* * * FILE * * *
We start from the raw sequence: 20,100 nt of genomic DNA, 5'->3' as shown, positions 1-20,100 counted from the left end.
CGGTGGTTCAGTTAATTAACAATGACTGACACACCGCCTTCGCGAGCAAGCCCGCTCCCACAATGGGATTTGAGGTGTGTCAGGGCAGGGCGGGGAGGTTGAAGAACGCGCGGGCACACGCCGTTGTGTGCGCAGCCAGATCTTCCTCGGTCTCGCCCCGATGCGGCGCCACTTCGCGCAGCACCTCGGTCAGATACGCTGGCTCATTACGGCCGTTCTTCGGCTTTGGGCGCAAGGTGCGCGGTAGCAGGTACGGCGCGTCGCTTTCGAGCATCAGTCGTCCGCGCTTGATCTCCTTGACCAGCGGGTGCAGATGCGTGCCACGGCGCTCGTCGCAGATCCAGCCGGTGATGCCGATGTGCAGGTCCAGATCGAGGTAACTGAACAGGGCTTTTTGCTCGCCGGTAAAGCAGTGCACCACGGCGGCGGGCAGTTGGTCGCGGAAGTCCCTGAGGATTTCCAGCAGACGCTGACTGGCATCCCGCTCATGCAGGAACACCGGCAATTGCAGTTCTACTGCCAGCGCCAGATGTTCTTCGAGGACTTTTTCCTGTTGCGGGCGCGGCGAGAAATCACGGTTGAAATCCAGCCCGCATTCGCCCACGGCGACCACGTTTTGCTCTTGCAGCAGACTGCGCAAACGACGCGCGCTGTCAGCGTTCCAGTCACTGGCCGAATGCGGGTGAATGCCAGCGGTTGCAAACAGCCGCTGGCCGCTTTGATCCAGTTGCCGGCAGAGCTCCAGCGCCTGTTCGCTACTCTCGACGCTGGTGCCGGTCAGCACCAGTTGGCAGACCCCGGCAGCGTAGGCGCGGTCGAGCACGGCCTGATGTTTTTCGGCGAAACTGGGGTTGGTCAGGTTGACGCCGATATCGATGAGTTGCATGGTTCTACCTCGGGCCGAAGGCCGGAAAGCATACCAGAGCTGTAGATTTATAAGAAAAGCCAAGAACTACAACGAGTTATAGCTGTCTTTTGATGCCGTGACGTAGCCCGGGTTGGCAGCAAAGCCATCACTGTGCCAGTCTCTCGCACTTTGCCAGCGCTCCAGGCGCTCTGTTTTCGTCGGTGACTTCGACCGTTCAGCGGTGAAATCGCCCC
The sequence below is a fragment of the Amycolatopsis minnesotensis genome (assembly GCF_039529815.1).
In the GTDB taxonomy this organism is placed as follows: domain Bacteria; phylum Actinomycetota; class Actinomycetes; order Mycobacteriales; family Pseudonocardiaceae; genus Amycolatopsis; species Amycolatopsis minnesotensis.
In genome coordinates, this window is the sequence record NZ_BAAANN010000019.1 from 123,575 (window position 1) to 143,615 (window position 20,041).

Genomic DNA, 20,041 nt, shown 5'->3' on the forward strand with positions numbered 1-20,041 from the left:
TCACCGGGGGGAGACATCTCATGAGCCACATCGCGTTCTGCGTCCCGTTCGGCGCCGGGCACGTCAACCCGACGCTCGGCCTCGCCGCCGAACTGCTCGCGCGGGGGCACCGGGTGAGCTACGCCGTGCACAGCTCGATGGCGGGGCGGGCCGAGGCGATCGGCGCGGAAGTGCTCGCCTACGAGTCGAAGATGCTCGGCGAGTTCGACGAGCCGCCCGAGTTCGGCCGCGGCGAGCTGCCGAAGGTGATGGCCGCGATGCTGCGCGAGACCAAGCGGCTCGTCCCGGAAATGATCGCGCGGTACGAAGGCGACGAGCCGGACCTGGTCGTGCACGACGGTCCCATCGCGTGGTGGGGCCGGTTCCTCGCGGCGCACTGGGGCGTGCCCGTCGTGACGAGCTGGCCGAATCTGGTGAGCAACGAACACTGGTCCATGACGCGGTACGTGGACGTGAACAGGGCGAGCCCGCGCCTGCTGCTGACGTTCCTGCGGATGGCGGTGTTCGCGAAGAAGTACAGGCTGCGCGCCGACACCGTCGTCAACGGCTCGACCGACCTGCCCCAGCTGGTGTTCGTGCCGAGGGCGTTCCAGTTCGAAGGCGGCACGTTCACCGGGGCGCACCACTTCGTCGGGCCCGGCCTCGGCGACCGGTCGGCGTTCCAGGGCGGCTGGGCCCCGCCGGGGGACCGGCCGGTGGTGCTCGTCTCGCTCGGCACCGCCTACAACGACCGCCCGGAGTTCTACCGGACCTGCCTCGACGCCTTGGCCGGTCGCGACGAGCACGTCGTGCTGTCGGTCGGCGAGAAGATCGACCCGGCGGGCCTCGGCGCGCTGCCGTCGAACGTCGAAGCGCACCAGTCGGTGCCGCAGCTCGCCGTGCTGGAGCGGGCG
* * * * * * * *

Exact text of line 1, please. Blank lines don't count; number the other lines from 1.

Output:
We start from the raw sequence: 20,100 nt of genomic DNA, 5'->3' as shown, positions 1-20,100 counted from the left end.